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Reference Variations of bacterial populations in human feces measured by fluorescent in situ hybridization with group-specific 16S rRNA-targeted oligonucleotide probes. Franks AH, Harmsen HJ, Raangs GC, Jansen GJ, Schut F, Welling GW. Applied and environmental microbiology. 1998.
Abstract Six 16S rRNA-targeted oligonucleotide probes were designed, validated, and used to quantify predominant groups of anaerobic bacteria in human fecal samples. A set of two probes was specific for species of the Bacteroides fragilis group and the species Bacteroides distasonis. Two others were designed to detect species of the Clostridium histolyticum and the Clostridium lituseburense groups. Another probe was designed for the genera Streptococcus and Lactococcus, and the final probe was designed for the species of the Clostridium coccoides-Eubacterium rectale group. The temperature of dissociation of each of the probes was determined. The specificities of the probes for a collection of target and reference organisms were tested by dot blot hybridization and fluorescent in situ hybridization (FISH). The new probes were used in initial FISH experiments to enumerate human fecal bacteria. The combination of the two Bacteroides-specific probes detected a mean of 5.4 x 10(10) cells per g (dry weight) of feces; the Clostridium coccoides-Eubacterium rectale group-specific probe detected a mean of 7.2 x 10(10) cells per g (dry weight) of feces. The Clostridium histolyticum, Clostridium lituseburense, and Streptococcus-Lactococcus group-specific probes detected only numbers of cells ranging from 1 x 10(7) to 7 x 10(8) per g (dry weight) of feces. Three of the newly designed probes and three additional probes were used in further FISH experiments to study the fecal flora composition of nine volunteers over a period of 8 months. The combination of probes was able to detect at least two-thirds of the fecal flora. The normal biological variations within the fecal populations of the volunteers were determined and indicated that these variations should be considered when evaluating the effects of agents modulating the flora.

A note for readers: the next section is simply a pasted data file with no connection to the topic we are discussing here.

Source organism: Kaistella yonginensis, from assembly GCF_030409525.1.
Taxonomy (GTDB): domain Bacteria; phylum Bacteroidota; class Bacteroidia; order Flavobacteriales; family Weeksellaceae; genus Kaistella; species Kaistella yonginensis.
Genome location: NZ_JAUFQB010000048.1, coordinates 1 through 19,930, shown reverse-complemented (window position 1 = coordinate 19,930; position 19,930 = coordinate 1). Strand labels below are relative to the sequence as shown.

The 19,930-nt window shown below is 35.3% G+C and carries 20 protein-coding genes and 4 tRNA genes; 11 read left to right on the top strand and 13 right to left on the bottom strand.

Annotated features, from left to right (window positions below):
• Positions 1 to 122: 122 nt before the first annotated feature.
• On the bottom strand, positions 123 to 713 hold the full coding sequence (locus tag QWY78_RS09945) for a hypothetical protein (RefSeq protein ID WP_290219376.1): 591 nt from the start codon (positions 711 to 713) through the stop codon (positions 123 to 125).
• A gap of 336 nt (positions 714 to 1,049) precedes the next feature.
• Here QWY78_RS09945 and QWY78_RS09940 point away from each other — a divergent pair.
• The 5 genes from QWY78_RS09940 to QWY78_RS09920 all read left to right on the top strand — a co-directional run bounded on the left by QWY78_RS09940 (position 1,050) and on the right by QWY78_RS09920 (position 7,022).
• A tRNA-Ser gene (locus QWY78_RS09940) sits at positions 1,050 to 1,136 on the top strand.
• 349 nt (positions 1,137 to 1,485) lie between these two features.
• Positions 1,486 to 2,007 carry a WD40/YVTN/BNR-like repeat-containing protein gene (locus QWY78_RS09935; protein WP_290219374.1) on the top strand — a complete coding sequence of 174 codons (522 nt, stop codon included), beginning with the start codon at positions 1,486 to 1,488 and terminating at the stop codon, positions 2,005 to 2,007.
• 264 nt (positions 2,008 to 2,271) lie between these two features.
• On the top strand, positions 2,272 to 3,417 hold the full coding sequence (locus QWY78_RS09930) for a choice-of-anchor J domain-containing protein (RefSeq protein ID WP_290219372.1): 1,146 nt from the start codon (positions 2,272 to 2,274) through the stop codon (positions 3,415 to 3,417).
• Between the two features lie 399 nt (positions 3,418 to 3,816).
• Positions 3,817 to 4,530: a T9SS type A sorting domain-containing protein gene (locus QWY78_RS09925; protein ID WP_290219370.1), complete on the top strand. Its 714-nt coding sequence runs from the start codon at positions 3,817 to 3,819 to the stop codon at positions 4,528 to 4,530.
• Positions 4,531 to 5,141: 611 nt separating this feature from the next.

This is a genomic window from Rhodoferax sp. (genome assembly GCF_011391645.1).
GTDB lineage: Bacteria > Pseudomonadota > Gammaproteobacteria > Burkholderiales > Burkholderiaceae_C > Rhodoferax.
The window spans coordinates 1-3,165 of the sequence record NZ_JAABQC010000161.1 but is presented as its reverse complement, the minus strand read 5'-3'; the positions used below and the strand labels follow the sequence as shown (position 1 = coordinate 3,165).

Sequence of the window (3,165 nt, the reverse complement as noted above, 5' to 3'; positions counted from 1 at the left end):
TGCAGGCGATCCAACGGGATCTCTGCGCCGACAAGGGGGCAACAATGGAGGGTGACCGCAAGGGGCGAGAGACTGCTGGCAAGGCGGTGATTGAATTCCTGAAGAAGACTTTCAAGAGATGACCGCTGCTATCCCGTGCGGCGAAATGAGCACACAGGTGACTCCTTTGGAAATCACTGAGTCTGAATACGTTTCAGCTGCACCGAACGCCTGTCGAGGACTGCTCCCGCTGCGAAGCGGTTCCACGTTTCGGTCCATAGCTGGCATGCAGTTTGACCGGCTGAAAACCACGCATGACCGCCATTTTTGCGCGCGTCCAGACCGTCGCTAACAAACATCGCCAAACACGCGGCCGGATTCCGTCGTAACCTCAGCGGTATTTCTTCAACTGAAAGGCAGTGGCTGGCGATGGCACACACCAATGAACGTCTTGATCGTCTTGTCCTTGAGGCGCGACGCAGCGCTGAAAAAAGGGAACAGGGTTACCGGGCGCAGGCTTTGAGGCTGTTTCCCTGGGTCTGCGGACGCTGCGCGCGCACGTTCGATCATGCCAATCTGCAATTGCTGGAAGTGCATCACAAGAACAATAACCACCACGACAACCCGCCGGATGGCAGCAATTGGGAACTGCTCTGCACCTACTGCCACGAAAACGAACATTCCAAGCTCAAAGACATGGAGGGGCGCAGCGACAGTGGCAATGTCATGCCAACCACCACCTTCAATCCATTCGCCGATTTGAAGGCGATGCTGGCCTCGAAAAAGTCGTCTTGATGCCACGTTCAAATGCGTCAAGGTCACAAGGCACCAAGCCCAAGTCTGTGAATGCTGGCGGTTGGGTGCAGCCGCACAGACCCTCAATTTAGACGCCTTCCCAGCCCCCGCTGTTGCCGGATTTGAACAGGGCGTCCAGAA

Pubmed ID 9726880